There was a format that needed to be followed and strict unwritten rules that governed everyone, from the royalty to the labouring poor.
It wasn’t always peaches and cream for the men either, they were to dance with all the girls making their come out, if not for the prospect of finding a bride but to appease their mothers, whether because they felt sorry for the wall flower sitting by the sideline or because they were a friend of a friend of a friend etcetera, it was still the expected thing to do.
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The girls would be introduced to the men in attendance either by the host, their mother or a friend.
It wasn’t like today, where you (okay, like me) would sashay up to a fella in a nightclub or bar and wink, ‘Hey stud, wanna dance?
’ He would in turn give you a saucy wink and pull you onto the dance floor where you would bump and grind to the latest song on the pop charts. A lady could never appear eager (I clearly wouldn’t have survived back then) or approach a man, especially if she had never been formally introduced to him before.
I guess I can see why it was so accepted to have a mistress back then.
It makes me want to weep at the idea of a woman never finding her true love or happy ever after in life. I guess this is an ideal example of the hardships woman faced back in the Regency in regards to marriage; the truth is she a woman very little choice in the matter.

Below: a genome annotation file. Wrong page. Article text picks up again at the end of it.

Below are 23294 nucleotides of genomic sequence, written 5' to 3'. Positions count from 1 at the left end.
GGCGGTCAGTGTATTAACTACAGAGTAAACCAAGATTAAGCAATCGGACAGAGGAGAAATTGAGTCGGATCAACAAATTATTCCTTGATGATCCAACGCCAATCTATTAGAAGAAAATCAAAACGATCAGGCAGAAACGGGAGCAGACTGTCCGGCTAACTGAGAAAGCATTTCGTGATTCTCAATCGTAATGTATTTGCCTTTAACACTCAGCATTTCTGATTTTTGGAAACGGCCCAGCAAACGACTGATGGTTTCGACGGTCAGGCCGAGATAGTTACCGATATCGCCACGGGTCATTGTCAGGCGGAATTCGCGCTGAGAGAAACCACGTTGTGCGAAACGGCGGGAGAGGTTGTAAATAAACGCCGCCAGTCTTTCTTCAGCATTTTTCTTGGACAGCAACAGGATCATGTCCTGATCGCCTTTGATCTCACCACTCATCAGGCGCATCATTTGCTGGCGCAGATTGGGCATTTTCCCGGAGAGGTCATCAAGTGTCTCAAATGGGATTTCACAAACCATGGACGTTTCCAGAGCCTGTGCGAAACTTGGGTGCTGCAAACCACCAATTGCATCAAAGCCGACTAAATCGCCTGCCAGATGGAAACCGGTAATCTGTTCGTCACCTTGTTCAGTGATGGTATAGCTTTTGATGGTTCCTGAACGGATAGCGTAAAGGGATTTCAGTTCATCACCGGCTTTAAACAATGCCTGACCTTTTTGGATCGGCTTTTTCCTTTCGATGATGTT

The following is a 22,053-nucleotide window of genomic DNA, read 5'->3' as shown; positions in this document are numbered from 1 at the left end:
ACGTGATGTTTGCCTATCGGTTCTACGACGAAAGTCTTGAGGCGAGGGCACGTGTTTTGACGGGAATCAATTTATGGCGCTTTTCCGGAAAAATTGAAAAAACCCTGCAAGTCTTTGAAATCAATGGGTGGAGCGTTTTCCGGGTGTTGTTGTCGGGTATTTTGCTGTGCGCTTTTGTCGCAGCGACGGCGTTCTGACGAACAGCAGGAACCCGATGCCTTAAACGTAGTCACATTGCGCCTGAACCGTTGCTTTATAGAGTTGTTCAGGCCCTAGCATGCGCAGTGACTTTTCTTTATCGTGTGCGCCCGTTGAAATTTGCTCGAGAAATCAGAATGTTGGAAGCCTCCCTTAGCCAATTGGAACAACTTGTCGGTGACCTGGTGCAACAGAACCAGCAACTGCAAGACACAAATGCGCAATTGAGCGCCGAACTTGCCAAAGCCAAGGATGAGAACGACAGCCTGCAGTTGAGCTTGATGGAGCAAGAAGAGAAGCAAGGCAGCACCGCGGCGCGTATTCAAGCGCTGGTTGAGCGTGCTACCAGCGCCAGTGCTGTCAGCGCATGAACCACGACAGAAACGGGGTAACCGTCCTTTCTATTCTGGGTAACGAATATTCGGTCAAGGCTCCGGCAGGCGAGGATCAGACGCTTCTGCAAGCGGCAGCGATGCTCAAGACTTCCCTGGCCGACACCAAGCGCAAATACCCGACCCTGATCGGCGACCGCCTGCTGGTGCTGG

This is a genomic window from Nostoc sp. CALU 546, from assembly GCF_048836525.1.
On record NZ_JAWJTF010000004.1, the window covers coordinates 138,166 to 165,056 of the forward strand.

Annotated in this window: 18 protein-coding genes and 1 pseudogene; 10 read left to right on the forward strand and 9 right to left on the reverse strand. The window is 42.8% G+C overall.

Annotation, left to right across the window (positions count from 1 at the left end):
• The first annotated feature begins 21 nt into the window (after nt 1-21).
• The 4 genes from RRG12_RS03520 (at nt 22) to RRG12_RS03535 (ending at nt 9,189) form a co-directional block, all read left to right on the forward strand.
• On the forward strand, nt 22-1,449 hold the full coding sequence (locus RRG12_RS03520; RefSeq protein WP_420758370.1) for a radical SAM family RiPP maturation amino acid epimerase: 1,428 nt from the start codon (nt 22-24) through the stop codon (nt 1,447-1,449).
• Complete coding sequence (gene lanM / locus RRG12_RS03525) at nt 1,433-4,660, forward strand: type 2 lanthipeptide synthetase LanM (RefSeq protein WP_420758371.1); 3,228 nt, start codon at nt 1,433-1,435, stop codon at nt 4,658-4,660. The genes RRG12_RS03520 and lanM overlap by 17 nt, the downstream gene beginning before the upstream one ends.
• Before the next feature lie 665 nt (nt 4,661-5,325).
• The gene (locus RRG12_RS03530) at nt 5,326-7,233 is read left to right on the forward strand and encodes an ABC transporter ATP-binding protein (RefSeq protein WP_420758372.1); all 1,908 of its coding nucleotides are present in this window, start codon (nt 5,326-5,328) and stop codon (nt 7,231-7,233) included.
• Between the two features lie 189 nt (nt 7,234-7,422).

Fathers House parties and balls were a good opportunity for fathers and eager mothers to parade their young daughters around like horses up for sale at the stockyards.
The young women (around seventeen years old) would be dressed in the latest fashion, jewelled in extravagant pieces and educated in the art of snagging a husband.
Has it always been the gift of flowers and candy for courting a lady? I often wonder while I sit in my comfy recliner, watching regency movies or reading a new and exciting historical novel; Are the happy ever afters truly accurate?
Do they really happen like we dream, watch or read about?
It turns out that fiction is simply fiction and majority of the time love has very little to do with a couple’s courtship. Now this is not always the case, but it sadly occurred with some regularity among noble houses in the Regency period.
People married for money and station in the past, with love having little or anything to do with the union.